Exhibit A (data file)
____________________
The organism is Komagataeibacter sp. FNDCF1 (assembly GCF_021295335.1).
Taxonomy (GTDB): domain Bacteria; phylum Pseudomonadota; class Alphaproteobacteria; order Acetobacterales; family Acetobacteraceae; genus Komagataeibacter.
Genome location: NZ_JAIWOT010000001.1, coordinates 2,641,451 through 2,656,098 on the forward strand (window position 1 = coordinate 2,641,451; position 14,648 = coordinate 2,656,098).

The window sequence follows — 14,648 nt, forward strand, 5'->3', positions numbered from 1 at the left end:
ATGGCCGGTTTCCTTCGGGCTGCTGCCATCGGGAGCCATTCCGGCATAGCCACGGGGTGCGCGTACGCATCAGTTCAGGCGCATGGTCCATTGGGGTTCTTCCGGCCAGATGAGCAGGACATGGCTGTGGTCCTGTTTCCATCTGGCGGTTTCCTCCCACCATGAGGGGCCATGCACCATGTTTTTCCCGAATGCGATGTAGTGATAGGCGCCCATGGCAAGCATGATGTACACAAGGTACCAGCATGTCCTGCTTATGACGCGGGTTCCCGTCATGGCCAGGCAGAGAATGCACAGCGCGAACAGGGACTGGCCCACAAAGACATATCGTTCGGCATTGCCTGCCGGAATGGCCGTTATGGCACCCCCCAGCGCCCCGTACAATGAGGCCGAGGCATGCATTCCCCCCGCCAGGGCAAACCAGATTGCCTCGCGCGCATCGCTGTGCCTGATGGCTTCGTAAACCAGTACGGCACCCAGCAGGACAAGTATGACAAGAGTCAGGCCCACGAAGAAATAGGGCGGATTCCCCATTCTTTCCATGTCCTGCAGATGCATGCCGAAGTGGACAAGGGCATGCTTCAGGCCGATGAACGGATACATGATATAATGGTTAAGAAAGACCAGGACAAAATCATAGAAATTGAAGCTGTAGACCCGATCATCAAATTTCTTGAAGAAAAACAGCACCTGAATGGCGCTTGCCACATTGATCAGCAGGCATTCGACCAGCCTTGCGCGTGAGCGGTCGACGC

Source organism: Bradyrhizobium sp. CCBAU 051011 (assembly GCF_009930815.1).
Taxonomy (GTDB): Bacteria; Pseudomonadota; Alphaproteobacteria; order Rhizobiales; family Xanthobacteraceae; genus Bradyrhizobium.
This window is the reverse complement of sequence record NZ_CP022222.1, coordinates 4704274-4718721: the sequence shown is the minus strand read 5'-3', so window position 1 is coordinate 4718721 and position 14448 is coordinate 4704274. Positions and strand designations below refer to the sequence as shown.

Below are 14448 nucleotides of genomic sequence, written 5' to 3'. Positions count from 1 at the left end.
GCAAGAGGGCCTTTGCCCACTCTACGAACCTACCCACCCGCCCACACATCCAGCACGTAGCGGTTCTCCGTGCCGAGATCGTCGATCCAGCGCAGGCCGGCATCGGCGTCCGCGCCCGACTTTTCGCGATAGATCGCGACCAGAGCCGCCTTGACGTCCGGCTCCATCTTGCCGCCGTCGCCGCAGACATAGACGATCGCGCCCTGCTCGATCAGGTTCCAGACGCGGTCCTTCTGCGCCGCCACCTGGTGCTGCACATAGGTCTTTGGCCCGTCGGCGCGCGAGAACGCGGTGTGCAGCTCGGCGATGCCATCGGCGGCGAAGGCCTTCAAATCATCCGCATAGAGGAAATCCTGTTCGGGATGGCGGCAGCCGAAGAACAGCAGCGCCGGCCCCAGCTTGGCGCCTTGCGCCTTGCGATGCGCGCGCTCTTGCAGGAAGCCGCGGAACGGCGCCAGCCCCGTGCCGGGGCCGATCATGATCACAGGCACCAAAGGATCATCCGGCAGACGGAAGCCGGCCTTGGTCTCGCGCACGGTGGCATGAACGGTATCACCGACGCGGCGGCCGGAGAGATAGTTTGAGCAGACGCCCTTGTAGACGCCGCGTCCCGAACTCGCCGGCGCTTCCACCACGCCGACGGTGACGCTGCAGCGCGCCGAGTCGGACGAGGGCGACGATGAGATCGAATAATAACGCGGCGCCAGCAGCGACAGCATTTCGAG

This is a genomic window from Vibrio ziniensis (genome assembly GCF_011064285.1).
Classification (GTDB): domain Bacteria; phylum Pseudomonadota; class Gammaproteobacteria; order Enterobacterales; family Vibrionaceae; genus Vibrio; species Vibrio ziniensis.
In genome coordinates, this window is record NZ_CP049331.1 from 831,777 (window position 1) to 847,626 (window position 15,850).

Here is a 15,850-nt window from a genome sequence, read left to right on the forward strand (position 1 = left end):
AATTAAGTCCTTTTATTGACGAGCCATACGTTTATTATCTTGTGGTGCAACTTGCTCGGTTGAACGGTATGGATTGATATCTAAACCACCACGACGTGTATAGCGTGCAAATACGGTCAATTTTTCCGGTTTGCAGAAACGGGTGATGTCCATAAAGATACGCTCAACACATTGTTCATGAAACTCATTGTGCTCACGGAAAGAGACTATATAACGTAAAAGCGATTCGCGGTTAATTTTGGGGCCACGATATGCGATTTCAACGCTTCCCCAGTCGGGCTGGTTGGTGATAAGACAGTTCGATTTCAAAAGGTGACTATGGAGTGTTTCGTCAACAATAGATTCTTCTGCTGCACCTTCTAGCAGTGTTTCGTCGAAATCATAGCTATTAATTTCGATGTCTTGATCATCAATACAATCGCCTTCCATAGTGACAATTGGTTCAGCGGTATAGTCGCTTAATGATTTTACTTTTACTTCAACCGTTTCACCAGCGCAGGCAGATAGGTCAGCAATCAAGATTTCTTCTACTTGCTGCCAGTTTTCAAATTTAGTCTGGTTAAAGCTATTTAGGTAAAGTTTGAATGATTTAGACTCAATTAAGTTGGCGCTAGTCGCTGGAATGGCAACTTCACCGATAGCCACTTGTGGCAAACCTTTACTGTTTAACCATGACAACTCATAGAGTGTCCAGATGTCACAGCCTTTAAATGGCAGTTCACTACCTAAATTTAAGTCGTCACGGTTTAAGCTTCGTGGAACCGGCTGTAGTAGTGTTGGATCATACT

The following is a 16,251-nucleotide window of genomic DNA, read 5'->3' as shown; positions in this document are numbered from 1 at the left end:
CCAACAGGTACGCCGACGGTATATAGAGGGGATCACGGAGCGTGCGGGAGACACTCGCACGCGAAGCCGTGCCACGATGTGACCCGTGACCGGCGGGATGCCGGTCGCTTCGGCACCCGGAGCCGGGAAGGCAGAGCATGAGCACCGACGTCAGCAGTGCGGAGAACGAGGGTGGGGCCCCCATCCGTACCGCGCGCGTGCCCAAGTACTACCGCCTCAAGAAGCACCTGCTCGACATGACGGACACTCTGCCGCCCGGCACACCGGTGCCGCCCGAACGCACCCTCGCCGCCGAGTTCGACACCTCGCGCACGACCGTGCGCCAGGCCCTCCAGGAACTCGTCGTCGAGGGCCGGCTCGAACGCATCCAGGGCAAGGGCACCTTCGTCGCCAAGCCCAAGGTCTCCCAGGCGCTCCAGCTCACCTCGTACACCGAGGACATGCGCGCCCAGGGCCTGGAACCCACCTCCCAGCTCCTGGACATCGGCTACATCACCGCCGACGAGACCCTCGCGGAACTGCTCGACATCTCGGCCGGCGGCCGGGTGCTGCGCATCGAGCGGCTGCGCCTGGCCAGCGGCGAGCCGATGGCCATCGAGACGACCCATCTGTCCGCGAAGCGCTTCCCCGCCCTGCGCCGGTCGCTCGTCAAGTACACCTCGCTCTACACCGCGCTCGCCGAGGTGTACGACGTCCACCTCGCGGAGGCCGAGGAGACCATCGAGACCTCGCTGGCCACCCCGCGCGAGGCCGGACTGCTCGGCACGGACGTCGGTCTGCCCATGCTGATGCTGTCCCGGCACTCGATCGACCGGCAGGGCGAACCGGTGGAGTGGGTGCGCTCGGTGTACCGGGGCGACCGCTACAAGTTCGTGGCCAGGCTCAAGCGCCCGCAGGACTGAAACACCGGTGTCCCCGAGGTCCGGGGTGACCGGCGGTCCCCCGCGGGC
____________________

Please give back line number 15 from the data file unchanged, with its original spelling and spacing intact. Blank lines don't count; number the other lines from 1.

AATTAAGTCCTTTTATTGACGAGCCATACGTTTATTATCTTGTGGTGCAACTTGCTCGGTTGAACGGTATGGATTGATATCTAAACCACCACGACGTGTATAGCGTGCAAATACGGTCAATTTTTCCGGTTTGCAGAAACGGGTGATGTCCATAAAGATACGCTCAACACATTGTTCATGAAACTCATTGTGCTCACGGAAAGAGACTATATAACGTAAAAGCGATTCGCGGTTAATTTTGGGGCCACGATATGCGATTTCAACGCTTCCCCAGTCGGGCTGGTTGGTGATAAGACAGTTCGATTTCAAAAGGTGACTATGGAGTGTTTCGTCAACAATAGATTCTTCTGCTGCACCTTCTAGCAGTGTTTCGTCGAAATCATAGCTATTAATTTCGATGTCTTGATCATCAATACAATCGCCTTCCATAGTGACAATTGGTTCAGCGGTATAGTCGCTTAATGATTTTACTTTTACTTCAACCGTTTCACCAGCGCAGGCAGATAGGTCAGCAATCAAGATTTCTTCTACTTGCTGCCAGTTTTCAAATTTAGTCTGGTTAAAGCTATTTAGGTAAAGTTTGAATGATTTAGACTCAATTAAGTTGGCGCTAGTCGCTGGAATGGCAACTTCACCGATAGCCACTTGTGGCAAACCTTTACTGTTTAACCATGACAACTCATAGAGTGTCCAGATGTCACAGCCTTTAAATGGCAGTTCACTACCTAAATTTAAGTCGTCACGGTTTAAGCTTCGTGGAACCGGCTGTAGTAGTGTTGGATCATACT